No difference in functional outcomes between surgery and physiotherapy for symptomatic patients with a meniscal tear and knee osteoarthritis
Blikk på forskning i Fysioterapeuten 3/14.
Blikk på forskning utarbeides i samarbeid med Journal of Physiotherapy (Australia), som trykker forskningspresentasjonene under betegnelsen Critically appraised Papers, CAPs.
Summary of: Katz JN, et al (2013) Surgery versus physical therapy for a meniscal tear and osteoarthritis. N Engl J Med 368: 1675–1684. [Prepared by Kare B Hagen and Margreth Grotle, CAP Editors.]
Question: Does arthroscopic partial meniscectomy and postoperative physiotherapy result in better functional outcomes than standardised physiotherapy (PT) alone for symptomatic patients with a meniscal tear and knee osteoarthritis (OA)?
Design: A randomised, controlled trial in a 1:1 ratio with concealed allocation.
Setting: Seven US tertiary referral centres.
Participants: Men and women, aged 45+ years with a meniscal tear, mild to moderate OA, symptoms for at least four weeks, managed with medications, activity limitations, or PT. Exclusion criteria comprised having a chronically locked knee, severe OA (Kellgren-Lawrence Grade 4), inflammatory arthritis, or prior surgery to the affected knee. Randomisation of 351 participants allocated 171 to arthroscopic partial meniscectomy followed by PT and 177 to PT alone.
Interventions: Both groups received a similar PT program. The PT program was based on land-based, individualised physiotherapy with progressive home exercises. A phased structured program was designed to decrease inflammation, restore active joint range and neuromuscular re-education of quadriceps (Phase 1), restore muscle strength and endurance, re-establish full and pain-free active joint range, gradual return to functional activities, and minimise gait deviations (Phase 2), and enhance muscle strength and endurance, and return to sports/functional activities (Phase 3). It was recommended that the patient attend PT sessions once or twice weekly for six weeks and perform exercises at home. In addition, the surgery group had arthroscopic partial meniscectomy performed by trimming the damaged meniscus back to a stable rim followed by postoperative PT.
Outcome measures: The primary outcome was change in the physicalfunction scale of the Western Ontario and McMaster Universities (WOMAC) questionnaire from baseline to six months follow up. Secondary outcomes included the pain score on the Knee Injury and Osteoarthritis Outcome Scale (KOOS) and the physical-functioning scale of the 36-Item Short-Form Health Survey (SF-36).
Results: In total, 330 patients completed the six month follow-up. There was no difference between the groups in change in the WOMAC physical-function score (mean difference 2.4 points, 95% CI −1.8 to 6.5). There were also no significant differences between the groups in the KOOS pain score, SF-36 physical functioning, or frequencies of adverse events. At six months, 51 (30%) active participants in the study who were assigned to PT alone had undergone surgery, and nine patients assigned to surgery (6%) had not undergone surgery.
Conclusion: Patients with a meniscal tear and mild-to moderate OA who had arthroscopic partial meniscectomy with postoperative PT did not have better outcomes in functional status and pain at six months than those assigned to PT alone.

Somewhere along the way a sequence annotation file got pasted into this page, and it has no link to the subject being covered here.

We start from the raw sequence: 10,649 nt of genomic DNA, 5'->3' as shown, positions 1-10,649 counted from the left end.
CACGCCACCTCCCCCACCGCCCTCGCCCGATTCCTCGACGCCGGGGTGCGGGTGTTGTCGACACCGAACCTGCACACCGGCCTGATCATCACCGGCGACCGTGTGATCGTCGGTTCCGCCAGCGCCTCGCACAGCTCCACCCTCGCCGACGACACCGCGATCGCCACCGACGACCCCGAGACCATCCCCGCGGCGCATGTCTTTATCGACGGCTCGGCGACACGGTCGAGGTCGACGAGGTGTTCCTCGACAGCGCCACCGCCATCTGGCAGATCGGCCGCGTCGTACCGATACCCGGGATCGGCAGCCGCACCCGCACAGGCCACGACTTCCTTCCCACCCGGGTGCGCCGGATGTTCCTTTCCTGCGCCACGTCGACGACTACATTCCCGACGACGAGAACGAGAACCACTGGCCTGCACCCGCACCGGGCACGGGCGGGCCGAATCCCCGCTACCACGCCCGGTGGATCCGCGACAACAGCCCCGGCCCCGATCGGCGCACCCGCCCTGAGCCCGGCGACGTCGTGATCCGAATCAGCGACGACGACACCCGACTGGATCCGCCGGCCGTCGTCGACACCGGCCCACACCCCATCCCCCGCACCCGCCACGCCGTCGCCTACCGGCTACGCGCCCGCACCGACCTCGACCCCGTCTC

Recent randomised controlled trials on conservative versus surgical treatment of knee injuries and knee osteoarthritis have indicated no beneficial effect of surgical treatment over physical therapy interventions (Frobell et al 2010, Kirkley et al 2008). In the present study, Katz and colleagues found that arthroscopic partial meniscectomy in combination with physiotherapy did not result in better functional outcomes than physiotherapy alone for patients with a symptomatic meniscal tear and knee osteoarthritis. However, 30% of the patients in the physiotherapy group crossed over to the surgery group within the six months follow-up. The authors of this study ask the important question whether patients with early degenerative changes in a symptomatic knee joint will benefit from surgery. Surgical treatment methods have been thought of as necessary for knee injuries, even though sparse high level evidence exists. This study shows that a period of physiotherapy of six weeks, with on average 8.4 physiotherapy visits, improved self-reported physical function with a similar clinical important difference as surgery. Even though 67% of the patients in the surgery group met the success criteria (defined in this study as 8 points improvement in self-reported physical function and not crossing over to the other group), 44% in the physiotherapy group also met the success criteria. This study shows that a period of physiotherapy should be performed in this patient group whether surgery is planned or not. A longer physiotherapy intervention may be suggested because a longer intervention may result in a greater treatment effect (Fransen et al 2009). Patients with symptomatic knees eager to return to high level activities or demanding work should go through a physiotherapy program with exercises targeting their activity of interest. Surgery is not inevitable for everybody with a meniscal tear, and surgery is always associated with risks. Importantly, despite a few concerns about the study design, the results from this study indicate that physiotherapy alone should be the first line treatment for all patients with a symptomatic mensical tear at the knee and mild to moderate OA.
Britt Elin Øiestad, Norwegian Research Center for Active Rehabilitation, Oslo University Hospital, Norway
Frobell RB et al (2010) N Engl J Med 363: 331–342.
Kirkley A et al (2008) N Engl J Med 359: 1097–1107.
Fransen M et al (2009) J Rheumatol 36: 1109–1117.